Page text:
Action is needed to protect trees in our very own state! We need to stop companies like LAMAR not only littering our landscapes but destroying our trees to achieve their goals. Send letters of support to Blumenthal and please visit www.scenic.org to send a letter to Jodi Rell stating your support of her bill to ban new billboard contracts in CT, including digital billboards.
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BY ROBYN ADAMS REPUBLICAN-AMERICAN
WATERBURY-- Nancy Voghel grew up on a "little piece of heaven," but she said Friday that the land near her childhood home has been destroyed.
Last year, Lamar Advertising of Hartford got a permit from the state Department of Transportation to trim and remove undesirable growth on state land off Sidney Street to increase the visibility of one of its billboards.
Attorney General Richard Blumenthal filed a lawsuit against the billboard company and Long Hill Tree and Lawn Care Services of East Hartford for cutting down 83 trees that included birch, maple, oak and white pine that were between 85 and 200 years old. Long Hill Tree was hired by Lamar to do the work.
Hal Kilshaw, vice president of governmental relations for Lamar, headquartered in Baton Rouge, La., said the attorney general got it wrong.
"We got permission from the landowner and a permit from the state. We hired Long Hill and met with the state's landscape person, who was on site and agreed to everything that was cut," Kilshaw said in a telephone interview.
Many of the trees that were planted on the land in question were planted by Margaret Casey's grandfather.
"In less than one day, less than an hour, Lamar Advertising came in and changed our lifestyle," said Casey, of 56 Sidney St. "The noise -- we cannot open the windows anymore. We cannot hear the television because of the noise. It is unbearable."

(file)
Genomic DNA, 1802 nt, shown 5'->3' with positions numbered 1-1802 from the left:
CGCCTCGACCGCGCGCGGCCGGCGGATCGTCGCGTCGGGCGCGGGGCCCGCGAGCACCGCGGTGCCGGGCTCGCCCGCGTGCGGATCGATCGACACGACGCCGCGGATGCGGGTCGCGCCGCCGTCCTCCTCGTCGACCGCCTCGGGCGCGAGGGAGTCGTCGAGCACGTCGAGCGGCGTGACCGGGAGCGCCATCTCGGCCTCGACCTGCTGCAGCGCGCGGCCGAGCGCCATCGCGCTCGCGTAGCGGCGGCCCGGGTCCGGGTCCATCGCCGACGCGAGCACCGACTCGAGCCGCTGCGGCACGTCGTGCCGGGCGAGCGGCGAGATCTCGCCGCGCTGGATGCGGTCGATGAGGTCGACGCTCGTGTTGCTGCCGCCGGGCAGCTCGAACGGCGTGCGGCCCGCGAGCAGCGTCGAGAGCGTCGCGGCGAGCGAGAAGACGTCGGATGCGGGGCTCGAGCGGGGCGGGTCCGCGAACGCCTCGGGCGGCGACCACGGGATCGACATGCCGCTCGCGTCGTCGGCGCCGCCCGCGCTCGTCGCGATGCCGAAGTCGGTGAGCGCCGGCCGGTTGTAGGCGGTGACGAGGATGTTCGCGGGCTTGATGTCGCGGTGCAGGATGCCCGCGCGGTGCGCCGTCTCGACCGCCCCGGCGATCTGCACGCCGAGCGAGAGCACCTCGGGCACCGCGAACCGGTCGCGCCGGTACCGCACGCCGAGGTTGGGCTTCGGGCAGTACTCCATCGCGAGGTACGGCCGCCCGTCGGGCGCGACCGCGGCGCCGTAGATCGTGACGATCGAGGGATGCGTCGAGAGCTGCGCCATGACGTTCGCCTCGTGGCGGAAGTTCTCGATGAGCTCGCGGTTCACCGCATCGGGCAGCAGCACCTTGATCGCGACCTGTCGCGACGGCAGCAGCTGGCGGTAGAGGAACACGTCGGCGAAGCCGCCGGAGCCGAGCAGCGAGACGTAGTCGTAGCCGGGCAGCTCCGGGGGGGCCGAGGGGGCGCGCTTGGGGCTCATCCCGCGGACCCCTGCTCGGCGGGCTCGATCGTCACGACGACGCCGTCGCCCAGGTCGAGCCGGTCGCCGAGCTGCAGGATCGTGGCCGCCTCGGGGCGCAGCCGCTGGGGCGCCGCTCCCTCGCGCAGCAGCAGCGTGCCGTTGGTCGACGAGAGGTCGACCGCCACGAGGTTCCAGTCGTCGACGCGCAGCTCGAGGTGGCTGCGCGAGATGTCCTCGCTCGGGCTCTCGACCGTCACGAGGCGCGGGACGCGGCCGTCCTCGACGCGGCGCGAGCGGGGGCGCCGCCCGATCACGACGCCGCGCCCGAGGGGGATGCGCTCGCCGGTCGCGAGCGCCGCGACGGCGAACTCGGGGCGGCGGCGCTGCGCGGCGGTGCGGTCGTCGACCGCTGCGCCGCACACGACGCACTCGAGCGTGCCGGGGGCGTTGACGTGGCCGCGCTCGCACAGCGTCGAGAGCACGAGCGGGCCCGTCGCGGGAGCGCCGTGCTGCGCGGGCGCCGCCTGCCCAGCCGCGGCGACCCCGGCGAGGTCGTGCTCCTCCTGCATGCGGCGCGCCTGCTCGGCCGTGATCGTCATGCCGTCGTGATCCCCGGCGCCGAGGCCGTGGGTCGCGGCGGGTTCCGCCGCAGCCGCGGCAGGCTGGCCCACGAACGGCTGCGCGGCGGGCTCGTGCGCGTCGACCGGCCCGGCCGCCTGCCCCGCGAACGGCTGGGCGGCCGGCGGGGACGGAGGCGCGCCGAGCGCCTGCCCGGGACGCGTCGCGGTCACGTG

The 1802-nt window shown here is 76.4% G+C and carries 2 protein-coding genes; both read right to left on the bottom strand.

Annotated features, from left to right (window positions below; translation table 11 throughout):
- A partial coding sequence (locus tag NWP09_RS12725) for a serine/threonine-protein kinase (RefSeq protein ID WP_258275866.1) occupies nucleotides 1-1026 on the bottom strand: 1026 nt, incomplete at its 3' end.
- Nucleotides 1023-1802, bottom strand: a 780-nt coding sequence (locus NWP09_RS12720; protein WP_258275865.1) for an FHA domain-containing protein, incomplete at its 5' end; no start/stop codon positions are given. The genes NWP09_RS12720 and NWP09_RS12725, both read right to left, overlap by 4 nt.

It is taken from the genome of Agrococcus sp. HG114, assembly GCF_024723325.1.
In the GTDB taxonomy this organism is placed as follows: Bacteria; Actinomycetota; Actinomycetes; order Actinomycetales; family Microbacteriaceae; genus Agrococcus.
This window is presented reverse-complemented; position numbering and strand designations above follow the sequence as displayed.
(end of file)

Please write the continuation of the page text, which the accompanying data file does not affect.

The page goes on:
The trees provided a buffer to highway traffic and noise, and soaked up water that spilled down the hilly terrain.
"Last year, I had five feet of water in my basement," said Jerod Voghel, 30, who is Karen Voghel's son. He bought the house that his mother grew up in four years ago; she now lives in Wolcott.
With the open swath of land in the background, Blumenthal and Rep. Selim Noujaim, R-75th District, talked to residents about the lawsuit.
Blumenthal said Lamar "clearly and disgracefully broke the law" by cutting 83 trees that provided a buffer to I-84. The state is suing for unspecified monetary damages to replace the trees.
Residents brought the problem to the attention of Noujaim, whose district covers the East End of Waterbury.
"The area looked like it had been hit by a tornado," Noujaim said. "The trees were cut down mercilessly, and branches and stumps were left on the ground."
Noujaim said the tree company then turned around and sold the wood.
Nancy Voghel said the house where she grew up was enhanced by the tall trees, birds and wildlife. "It was a little piece of heaven," she said.
Noujaim said he wants the billboard company to purchase 40-foot tall trees to plant on the land. Blumenthal said Lamar won't be doing the work.
"We are not going to trust them to do the restoration," Blumenthal said. "We will make them pay and have someone else restore the trees."
Kilshaw said his company tried to come to a resolution and offered money to the state. "We repeatedly tried to get them to talk, come to a friendly resolution and they won't meet with us. Even though they filed the lawsuit, we still are trying to resolve this."